How did publishing your first book change your process of writing?
WHAT WOLFPACK AUTHORS HAVE TO SAY:
The process changes with each book written, hopefully improving, hopefully getting more compelling and harder to put down. My first book actually didn’t get published until twenty years after my second, and until after being rewritten several times. And even then, there’s not one of my 65+ books I don’t think can be improved…and when one doesn’t think so, it’s probably time to hang up the quill.
The first book I ever wrote was published by a famous publisher in NY. Imagine my thrill when I boarded a plane and saw a guy in first class reading it! The next one, 12 years later was published by a smaller publisher in Texas. Great, but no marketing. It just sat there on Amazon. I used Amazon publishing for the next eight books. Generally five-star reviews. I was in management with a large federal agency. No time to market. They sat with the others. My lesson was that you can write a great book, but if nobody knows about it, it will just sit. Things did not take off until I met Wolfpack at the Western Writers of America convention in Tucson. Paul Bishop gave me some writing guidelines which made me a much better writer. I eliminated the word “that” from my writing. I largely cut out long, complex sentences. I concentrated on showing, not telling. Added more dialogue. Mike Bray's marketing expertise worked its magic and my books started selling. One came out the chute as Amazon's Best-Selling Mystery Anthology. My hobby turned into a post-retirement mini-career. I am writing in the genres I love to read (Westerns, thrillers and mysteries), and things are picking up.
Working with Wolfpack Publishing has been one of my 43-year-long professional life's best experiences for a variety of reasons. Mike Bray initially approached me at a time in 2014 when several of my former longtime publishers were making radical changes that left me behind as an author: one fired my Westerns editor of 12 years, effectively cutting me loose at the same time; another began the drawn-out cancelation of a series I'd written for since 1981 (though they dragged it out for another five years in fits and starts); and a third (nonfiction) declared that books in the subject area wherein I'd written eight between 2006 and 2015 were “no longer selling” and showed me the door. Wolfpack's overture thus came at a very opportune and welcome moment, and they've been extremely accepting of my work since 2015. During these five years thus far, Wolfpack has published 35 original novels and one reprint of an older work. Those novels break down into five separate series, plus 30 one-off stand-alone stories. Aside from Wolfpack's most generous publication of everything I've sent to them so far—personally unheard of—I've also been impressed with the high quality of their cover art and the incorporation of various novels into subsequent omnibus editions that give them new life online. If all that weren't enough, they also pay royalties promptly, even in these trying days of COVID-19, when we are scattered to the winds far and wide. Now, very recently, they've also taken onboard best-sellers such as the late Harold Robbins and a personal friend of mine for many years, the inimitable Max Allan Collins. Two enthusiastic thumbs-up on all counts. There'd be more if I had a third hand, but that would just be freakish!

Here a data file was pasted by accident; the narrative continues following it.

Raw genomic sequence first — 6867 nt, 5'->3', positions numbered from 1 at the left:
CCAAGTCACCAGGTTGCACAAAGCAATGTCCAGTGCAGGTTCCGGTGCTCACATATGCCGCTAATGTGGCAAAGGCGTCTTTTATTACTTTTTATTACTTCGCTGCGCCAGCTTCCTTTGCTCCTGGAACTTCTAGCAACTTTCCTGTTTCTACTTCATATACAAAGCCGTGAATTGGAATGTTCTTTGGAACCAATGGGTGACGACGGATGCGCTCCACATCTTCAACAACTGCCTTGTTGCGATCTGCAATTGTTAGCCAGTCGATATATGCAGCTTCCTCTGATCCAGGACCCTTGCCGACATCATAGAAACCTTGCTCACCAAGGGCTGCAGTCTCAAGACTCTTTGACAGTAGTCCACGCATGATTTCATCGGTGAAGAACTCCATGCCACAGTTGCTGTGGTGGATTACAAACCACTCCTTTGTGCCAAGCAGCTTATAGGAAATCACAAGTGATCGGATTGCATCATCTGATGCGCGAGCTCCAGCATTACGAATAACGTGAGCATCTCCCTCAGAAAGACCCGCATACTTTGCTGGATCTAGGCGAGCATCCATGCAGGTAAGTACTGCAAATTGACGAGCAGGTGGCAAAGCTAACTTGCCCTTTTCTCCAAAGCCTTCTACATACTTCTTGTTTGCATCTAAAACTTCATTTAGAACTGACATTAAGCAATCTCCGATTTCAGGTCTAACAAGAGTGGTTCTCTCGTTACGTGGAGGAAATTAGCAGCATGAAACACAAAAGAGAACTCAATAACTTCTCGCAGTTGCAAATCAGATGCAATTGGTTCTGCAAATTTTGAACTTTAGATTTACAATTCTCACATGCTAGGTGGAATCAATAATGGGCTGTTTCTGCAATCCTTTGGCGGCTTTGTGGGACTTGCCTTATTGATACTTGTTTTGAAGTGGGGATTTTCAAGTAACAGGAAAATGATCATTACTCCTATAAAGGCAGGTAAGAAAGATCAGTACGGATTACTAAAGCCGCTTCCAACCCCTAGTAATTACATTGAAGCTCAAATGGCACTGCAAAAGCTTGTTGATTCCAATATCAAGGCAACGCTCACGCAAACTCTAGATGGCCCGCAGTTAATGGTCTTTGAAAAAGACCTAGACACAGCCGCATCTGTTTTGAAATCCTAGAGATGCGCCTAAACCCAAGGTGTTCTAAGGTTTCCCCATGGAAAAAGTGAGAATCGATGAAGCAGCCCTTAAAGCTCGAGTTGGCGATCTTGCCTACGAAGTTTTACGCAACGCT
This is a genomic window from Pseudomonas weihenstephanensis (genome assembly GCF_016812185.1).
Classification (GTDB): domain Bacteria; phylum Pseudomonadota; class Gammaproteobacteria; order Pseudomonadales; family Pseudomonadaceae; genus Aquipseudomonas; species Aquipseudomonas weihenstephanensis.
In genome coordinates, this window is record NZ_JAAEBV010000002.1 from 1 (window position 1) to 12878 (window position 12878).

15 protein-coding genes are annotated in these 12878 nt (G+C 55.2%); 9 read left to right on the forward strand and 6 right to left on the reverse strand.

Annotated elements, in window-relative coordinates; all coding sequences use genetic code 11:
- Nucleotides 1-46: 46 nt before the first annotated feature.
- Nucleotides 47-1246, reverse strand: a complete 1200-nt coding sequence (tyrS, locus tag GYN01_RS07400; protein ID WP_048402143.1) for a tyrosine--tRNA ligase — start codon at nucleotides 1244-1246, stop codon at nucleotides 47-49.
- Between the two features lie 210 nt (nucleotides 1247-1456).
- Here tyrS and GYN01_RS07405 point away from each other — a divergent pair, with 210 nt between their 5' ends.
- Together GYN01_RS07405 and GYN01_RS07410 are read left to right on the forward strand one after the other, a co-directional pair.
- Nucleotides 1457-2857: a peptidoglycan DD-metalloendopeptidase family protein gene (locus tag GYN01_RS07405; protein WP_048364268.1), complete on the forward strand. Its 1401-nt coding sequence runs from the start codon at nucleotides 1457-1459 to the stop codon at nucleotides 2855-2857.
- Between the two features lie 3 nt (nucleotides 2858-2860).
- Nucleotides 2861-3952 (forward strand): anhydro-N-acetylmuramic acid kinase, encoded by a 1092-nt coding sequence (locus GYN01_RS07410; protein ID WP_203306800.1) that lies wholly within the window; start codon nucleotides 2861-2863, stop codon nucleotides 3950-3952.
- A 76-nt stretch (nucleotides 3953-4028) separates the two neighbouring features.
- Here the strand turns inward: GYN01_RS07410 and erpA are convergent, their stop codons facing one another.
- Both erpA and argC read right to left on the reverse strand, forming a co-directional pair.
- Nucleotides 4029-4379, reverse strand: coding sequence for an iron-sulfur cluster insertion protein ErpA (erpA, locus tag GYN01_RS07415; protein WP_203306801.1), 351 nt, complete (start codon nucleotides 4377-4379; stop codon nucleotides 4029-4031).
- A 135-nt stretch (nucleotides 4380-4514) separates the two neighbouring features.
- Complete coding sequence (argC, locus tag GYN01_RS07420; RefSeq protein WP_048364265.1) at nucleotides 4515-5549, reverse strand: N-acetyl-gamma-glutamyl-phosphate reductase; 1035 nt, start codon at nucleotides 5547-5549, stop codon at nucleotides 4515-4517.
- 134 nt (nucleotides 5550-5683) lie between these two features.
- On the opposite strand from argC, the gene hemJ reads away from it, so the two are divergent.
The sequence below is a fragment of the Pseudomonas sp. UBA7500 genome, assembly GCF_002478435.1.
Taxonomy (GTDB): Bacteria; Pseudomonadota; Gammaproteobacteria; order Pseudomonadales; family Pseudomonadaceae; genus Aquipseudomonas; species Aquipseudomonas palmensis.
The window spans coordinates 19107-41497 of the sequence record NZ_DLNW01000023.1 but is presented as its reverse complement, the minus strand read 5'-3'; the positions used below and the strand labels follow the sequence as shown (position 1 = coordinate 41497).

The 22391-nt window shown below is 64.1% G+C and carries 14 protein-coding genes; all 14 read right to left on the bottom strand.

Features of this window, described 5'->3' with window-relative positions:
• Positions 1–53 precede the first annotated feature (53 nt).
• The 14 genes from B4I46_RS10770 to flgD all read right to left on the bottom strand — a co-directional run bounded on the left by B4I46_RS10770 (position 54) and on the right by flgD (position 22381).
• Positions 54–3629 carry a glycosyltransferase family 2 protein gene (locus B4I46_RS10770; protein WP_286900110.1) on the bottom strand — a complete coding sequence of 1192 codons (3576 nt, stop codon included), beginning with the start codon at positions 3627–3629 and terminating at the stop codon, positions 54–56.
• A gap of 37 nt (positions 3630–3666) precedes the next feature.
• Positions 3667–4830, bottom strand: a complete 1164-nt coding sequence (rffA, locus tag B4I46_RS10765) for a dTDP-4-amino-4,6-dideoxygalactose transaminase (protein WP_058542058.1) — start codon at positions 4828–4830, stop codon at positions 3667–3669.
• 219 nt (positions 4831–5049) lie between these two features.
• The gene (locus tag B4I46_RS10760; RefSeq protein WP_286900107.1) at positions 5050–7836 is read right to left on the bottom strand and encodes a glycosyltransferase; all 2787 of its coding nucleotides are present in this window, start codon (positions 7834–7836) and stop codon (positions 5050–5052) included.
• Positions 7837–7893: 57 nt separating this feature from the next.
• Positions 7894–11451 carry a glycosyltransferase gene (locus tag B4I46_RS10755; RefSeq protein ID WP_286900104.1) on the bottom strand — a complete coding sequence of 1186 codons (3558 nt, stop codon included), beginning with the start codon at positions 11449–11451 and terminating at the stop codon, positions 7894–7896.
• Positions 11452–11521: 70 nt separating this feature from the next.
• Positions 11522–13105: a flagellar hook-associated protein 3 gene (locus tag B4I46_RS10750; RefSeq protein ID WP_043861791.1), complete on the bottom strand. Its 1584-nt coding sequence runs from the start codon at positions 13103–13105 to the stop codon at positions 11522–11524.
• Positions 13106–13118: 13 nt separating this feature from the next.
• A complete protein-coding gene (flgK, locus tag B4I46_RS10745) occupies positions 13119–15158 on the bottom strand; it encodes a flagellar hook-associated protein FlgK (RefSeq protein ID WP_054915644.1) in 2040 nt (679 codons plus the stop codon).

Through the editorial process, I’ve learned more and more about writing in general with each book I’ve had published. Is writing a craft or an art? My answer is yes, if one never stops learning.
I was working full time, along with taking care of a house and a husband. But I decided this was it. Either put up or shut up. I wrote whenever I had a chance, often making notes ahead of time and using my lunch break, and at home, stealing downstairs to my office for short increments of time. At last I thought/hoped/believed my first book was ready to see daylight. Euphoria! Validation! It was picked up by an online publisher that went broke before the story saw the light of day, but then a local audio publisher took it on and it did quite well. That was all the encouragement I needed. After that I scheduled two hours a night to write. The scant hours taught me discipline.
I was 19 years old and in the army when I published my first book. I had been trying to write more “literary” tomes than the adult/action book that my first one was. (A genre recommended to me by Bill Butterworth, better known to his readers as WEB Griffin.) After finding a publisher for my first book, I did about ten more for them. The company was so small that I never saw any of my books in the bookstore, or in a drugstore that carried books. But, knowing that I could publish, I got ambitious enough to break out of a genre that I didn't even want my mother to read, and submitted to a larger publisher where I actually saw books that I wrote showing up in bookstores.
Bumps in the road. Everyone has them. For me, one of my “bumps” turned into my first novel.
About a decade ago I was diagnosed with a mild seizure disorder. The diagnosis left me feeling low. It meant medication (probably for life) and the memory loss I’d experienced was permanent. One night, after getting a bunch of tests, I went to bed thinking about my situation. That night I had the most vivid dream. I woke up and knew I was going to write a novel. For me, that was something new. I had been a journalist and written non-fiction for fifteen years. I had always told myself that fiction was way out of my league. Turned out writing fiction was like therapy for me. For the first time while writing, I felt unencumbered by the rules of the craft. My first novel opened up a new world … and I've never gone back.